chooses to retain or assign title, submit to an external source for evaluation
of patentability, file a patent application or surrender title to the
(c) Should the university choose to file a patent
application, it shall file in a timely manner any documentation necessary to
prosecute a patent and shall pay all filing fees, maintenance fees, attorney
fees and other costs related to prosecuting and maintaining the patent. These
costs will be recovered by the university before any payments are made in
accordance with this rule.
The general counsel and the vice president for
research shall have overall responsibility for administration of the
university's patent program, including assuring valuable property rights
are not lost. Specific responsibilities shall be to:
(a) Function as contact points and resources with regard to
this rule and procedure;
(b) Receive reports of all discoveries or inventions that
are subject to the university's patent rule;
(c) Conduct or cause to be conducted due diligence studies
to determine patentability, market potential, barriers to market, and other
criteria deemed necessary to determine commercial potential.
(d) Act upon the due diligence conducted to promote the
interests of the university and to the extent appropriate the university
(9) The general counsel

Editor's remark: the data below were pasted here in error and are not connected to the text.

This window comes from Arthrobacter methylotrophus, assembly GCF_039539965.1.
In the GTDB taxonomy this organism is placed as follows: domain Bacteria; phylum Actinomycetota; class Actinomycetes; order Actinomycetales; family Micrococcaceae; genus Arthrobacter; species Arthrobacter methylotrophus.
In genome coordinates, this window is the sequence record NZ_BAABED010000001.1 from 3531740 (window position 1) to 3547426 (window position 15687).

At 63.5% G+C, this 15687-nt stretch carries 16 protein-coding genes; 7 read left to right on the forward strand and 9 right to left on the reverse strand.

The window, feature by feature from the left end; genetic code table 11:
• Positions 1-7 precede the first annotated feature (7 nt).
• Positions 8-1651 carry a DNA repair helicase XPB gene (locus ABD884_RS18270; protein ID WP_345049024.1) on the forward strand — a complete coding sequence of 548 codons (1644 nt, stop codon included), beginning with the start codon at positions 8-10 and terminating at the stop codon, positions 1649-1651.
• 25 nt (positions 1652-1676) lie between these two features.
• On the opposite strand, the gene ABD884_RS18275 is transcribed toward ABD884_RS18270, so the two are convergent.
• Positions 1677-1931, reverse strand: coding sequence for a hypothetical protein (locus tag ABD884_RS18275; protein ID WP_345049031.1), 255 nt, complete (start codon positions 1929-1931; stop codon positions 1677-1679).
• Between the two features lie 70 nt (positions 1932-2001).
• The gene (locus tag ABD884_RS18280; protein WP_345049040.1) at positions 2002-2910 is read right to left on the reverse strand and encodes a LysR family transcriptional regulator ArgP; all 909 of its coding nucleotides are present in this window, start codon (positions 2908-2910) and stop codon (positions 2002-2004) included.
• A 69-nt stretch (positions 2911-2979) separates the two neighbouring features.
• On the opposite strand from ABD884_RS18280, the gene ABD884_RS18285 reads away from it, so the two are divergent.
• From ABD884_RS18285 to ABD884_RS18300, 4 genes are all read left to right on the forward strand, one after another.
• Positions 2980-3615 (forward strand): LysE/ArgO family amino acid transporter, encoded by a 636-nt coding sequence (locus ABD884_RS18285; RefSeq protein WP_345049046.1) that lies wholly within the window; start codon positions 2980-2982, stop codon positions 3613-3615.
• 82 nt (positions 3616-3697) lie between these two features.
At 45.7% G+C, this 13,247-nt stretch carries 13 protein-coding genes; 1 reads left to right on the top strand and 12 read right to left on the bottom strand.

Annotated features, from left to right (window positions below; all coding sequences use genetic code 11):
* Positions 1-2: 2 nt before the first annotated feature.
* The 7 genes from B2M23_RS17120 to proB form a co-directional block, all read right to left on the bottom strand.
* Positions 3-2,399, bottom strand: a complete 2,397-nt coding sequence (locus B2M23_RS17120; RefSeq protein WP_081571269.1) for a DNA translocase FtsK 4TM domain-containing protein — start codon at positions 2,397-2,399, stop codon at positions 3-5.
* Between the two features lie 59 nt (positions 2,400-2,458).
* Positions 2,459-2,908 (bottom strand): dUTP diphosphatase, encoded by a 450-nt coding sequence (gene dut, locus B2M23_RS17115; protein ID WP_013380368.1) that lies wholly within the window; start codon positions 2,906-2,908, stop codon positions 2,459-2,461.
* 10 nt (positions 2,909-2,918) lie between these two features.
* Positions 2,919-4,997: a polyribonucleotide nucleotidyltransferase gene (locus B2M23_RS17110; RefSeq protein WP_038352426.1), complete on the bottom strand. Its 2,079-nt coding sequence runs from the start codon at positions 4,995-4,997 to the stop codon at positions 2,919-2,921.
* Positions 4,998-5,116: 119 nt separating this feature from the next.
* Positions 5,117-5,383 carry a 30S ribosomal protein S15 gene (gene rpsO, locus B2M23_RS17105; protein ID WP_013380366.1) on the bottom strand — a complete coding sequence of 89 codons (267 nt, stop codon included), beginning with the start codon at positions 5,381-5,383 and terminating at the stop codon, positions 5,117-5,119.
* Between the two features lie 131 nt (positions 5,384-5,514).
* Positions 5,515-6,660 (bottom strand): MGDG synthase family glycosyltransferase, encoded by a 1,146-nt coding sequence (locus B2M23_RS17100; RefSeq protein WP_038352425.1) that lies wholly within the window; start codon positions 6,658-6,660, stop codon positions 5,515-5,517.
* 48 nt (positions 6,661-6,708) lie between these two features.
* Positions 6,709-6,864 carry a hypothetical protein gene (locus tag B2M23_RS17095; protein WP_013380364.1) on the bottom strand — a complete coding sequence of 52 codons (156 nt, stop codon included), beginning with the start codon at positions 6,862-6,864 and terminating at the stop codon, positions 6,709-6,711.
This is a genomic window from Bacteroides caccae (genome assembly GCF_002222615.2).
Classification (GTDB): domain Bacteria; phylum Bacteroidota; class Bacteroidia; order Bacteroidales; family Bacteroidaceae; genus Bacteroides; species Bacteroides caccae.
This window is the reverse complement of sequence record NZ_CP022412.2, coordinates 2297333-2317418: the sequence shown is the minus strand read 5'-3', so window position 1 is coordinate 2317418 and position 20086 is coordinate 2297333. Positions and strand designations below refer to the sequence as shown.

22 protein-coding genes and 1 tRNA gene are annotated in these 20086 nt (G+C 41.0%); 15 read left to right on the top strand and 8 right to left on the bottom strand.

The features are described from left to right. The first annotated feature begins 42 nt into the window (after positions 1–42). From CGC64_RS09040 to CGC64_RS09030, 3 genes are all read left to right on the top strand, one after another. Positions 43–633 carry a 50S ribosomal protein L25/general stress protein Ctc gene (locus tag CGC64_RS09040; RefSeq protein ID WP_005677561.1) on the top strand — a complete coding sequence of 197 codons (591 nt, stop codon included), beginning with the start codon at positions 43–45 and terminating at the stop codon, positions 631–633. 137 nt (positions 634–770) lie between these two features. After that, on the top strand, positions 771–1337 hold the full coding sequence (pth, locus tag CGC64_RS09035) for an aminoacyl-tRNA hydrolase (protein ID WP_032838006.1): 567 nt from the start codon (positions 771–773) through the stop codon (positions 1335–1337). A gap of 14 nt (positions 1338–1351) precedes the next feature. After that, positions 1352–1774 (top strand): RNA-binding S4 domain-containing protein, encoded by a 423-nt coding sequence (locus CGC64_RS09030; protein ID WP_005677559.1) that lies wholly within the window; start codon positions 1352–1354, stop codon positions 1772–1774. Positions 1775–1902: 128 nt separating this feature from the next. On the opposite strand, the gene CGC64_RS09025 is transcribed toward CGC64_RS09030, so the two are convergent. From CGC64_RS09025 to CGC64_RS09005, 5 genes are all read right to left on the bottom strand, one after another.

and the vice president for research may utilize university funds to engage
appropriate consultants, legal and business professionals to evaluate all
discoveries and inventions disclosed to university for potential patentability
and commercialization. These reports will be sent directly to the general
counsel and will be protected from disclosure under attorney work
(a) For all inventions for which the university receives
royalties or other payments, the net royalties will normally be distributed as
Forty per cent to the inventor(s)
Twenty per cent to the inventor's
Twenty per cent to the university research
Twenty per cent to the technology transfer
(b) All monies received by the departments, the university
research office, or university technology transfer office are considered
university funds and will be administered in accordance with established
(c) If multiple inventors are involved, the royalties as
specified above shall be distributed equally among the parties set forth in
paragraph (D)(10)(a) of this rule, unless a written proposal for an alternate
distribution is jointly presented by the inventors and approved by the general
counsel and the vice president for research.
(d) The inventor shall continue to receive the specified
share of royalties even when the inventor is no longer affiliated with
university. In the event of the inventor's death, royalties due and
payable under this rule will be paid to the inventor's estate for the
remainder of the royalty period.
(e) The inventor's department(s) shall continue to
receive the royalties specified in this rule as long as the inventor is
affiliated with said department. Should the inventor leave the university, all
departmental royalties shall become the sole property of university and will be
shared equally by the university research office and technology transfer
(11) Research agreements
collaborators and industry involving patent rights
It is not uncommon for university employees to
receive awards to conduct research which are funded by private industry. It is
also not uncommon for employees to conduct research in cooperation with